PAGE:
Individual study: Translocations and fauna reconstruction sites: Western Shield review-February 2003
Mawson P.R. (2004) Translocations and fauna reconstruction sites: Western Shield review-February 2003. Conservation Science Western Australia, 5, 108-121
This study is summarised as evidence for the intervention(s) shown on the right. The icon shows which synopsis it is relevant to.
Release captive-bred individuals to re-establish or boost populations in native range
A review of 14 releases of six species of captive-bred mammals in Western Australia, Australia (Mawson 2004) found that where outcomes were available for release programmes, over half were regarded as successful. One out of two releases of rufous hare-wallabies Lagorchestes hirsutus, one out of two of dibblers Parantechinus apicalis and one out of four of western quolls Dasyurus geoffroii were classed as successful. However, the only release of banded hare-wallabies Lagostrophus fasciatus and one out of two releases of rufous hare-wallabies Lagorchestes hirsutus were classed as unsuccessful. At the time of the review, the outcomes of two releases of bilbies Perameles lagotis, three of western quolls, one of dibblers and three of Shark Bay mouse Pseudomys fieldi remained uncertain. In 1993–2002, sixteen to 149 captive-bred mammals were released per location. One translocation of Shark Bay mouse was partially sourced from wild stock. Invasive mammals were controlled at some release sites. The definition of successful reintroduction was not stated for most species but, for others, it included measures of population increase and persistence.
(Summarised by Ricardo Rocha)
Translocate to re-establish or boost populations in native range
A review study of 66 translocations of 14 mammal species in Western Australia (Mawson 2004) found that over half of translocations, for which the outcome could be determined, were classified as successful. Out of 20 mammal translocations with a confirmed outcome, 11 (55%) were classed as successful and nine (45%) as non-successful. At the time of the review, the outcome of 46 translocations (68% of all translocations studied) remained uncertain. Species translocated were quokka Setonix brachyurus, black-flanked rock-wallaby Petrogale lateralis, tammar wallaby Macropus eugenii, brush-tailed bettong Bettongia penicillata, boodie Bettongia lesueur, common wallaroo Macropus robustus, numbat Myrmecobius fasciatus, southern brown bandicoot Isoodon obesulus, western barred bandicoot Perameles bougainville, western ringtail possum Pseudocheirus occidentalis, greater stick-nest rat Leporillus conditor, shark bay mouse Pseudomys fieldi, Thevenard Island mouse Leggadina lakedownensis and pebble-mound mouse Pseudomys sp. In 1993–2002, between 5–188 individuals of each species were translocated to different locations. Invasive mammals were controlled in some recipient sites. Two translocations included some captive-bred animals but most were translocated from wild populations. The definition of successful translocation was not stated for most species but, for others, it included measures of population increase and persistence.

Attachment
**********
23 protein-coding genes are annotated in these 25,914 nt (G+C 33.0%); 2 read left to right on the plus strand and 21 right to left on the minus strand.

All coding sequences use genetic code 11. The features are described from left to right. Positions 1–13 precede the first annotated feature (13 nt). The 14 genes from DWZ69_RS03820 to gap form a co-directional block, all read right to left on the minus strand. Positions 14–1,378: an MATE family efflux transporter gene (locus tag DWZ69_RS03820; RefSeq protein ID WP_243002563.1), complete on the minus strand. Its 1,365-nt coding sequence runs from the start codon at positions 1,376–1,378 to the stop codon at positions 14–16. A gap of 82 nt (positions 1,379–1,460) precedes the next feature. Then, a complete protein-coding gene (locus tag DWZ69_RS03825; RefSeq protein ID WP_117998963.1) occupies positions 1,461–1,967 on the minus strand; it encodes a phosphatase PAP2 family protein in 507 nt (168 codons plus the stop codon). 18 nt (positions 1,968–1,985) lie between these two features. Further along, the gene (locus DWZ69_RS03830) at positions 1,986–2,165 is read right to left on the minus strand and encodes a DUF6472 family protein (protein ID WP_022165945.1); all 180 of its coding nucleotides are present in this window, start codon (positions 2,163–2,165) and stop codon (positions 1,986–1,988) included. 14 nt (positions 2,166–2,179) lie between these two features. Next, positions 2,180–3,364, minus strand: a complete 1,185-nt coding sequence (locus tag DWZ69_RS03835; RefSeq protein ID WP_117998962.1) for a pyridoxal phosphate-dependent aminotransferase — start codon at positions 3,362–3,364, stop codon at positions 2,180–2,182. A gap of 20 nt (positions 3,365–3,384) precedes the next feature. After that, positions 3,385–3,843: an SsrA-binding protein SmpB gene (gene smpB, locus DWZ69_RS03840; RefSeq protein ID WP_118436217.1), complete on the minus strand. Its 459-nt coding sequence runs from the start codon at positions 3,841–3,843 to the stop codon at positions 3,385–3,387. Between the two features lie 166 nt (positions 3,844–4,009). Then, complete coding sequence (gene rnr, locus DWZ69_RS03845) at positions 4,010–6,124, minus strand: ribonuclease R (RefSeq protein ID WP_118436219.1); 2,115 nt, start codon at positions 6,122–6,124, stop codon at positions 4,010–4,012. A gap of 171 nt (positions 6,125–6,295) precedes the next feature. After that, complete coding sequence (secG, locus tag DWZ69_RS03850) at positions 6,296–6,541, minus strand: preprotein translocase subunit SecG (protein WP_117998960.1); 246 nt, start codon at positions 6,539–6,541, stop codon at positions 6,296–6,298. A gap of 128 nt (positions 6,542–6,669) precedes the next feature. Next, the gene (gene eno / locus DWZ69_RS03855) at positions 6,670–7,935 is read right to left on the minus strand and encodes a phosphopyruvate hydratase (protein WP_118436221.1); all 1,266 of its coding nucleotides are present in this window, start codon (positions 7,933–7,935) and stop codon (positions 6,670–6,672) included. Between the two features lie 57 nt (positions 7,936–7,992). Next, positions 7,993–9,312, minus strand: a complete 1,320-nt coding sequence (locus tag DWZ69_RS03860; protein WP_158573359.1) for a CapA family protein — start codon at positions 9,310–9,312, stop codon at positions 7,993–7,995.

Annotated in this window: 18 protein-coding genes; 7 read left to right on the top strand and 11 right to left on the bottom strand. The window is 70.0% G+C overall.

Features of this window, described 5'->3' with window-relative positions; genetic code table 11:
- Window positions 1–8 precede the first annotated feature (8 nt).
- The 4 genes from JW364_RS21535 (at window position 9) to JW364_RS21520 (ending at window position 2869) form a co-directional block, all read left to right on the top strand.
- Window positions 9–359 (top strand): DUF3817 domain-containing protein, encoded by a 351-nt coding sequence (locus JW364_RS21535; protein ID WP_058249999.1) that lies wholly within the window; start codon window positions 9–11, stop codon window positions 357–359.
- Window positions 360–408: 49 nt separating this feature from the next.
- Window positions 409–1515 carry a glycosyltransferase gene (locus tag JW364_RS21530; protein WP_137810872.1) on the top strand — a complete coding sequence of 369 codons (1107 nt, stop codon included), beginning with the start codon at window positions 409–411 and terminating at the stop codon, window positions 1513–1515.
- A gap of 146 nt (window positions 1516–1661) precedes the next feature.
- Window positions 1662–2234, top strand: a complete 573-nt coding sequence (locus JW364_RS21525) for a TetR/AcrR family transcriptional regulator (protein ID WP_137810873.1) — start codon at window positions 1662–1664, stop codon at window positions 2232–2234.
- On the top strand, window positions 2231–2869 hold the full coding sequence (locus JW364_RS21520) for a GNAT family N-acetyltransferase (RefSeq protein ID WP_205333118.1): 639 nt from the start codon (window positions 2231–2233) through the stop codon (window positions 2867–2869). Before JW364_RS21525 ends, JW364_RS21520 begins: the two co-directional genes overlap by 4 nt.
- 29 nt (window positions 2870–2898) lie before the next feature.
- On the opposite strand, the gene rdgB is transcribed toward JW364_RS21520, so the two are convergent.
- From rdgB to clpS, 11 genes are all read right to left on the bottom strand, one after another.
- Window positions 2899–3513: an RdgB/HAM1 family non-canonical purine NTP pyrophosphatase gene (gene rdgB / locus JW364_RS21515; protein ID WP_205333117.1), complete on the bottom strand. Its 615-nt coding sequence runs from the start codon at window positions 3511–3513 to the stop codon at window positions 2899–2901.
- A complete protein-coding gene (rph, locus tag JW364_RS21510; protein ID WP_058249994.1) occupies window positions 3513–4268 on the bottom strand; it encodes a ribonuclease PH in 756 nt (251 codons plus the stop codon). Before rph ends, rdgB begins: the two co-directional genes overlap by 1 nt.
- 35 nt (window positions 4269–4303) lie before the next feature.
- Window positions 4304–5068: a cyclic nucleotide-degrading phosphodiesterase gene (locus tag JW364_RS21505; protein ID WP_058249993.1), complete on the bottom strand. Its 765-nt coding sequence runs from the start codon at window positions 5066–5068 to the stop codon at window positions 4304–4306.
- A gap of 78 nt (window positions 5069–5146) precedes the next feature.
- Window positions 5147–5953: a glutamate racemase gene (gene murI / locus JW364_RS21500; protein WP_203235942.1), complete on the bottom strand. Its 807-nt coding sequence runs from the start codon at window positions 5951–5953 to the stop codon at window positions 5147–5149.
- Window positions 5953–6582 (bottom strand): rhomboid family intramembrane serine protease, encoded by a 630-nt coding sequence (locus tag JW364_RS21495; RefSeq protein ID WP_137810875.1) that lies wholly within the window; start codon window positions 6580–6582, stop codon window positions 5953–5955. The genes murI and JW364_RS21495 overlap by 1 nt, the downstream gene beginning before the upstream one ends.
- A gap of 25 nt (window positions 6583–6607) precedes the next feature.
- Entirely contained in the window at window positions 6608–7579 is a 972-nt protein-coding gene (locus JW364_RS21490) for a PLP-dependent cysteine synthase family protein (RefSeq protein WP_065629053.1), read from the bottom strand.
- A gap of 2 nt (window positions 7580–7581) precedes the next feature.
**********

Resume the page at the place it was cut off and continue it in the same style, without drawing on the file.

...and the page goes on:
(Summarised by Ricardo Rocha)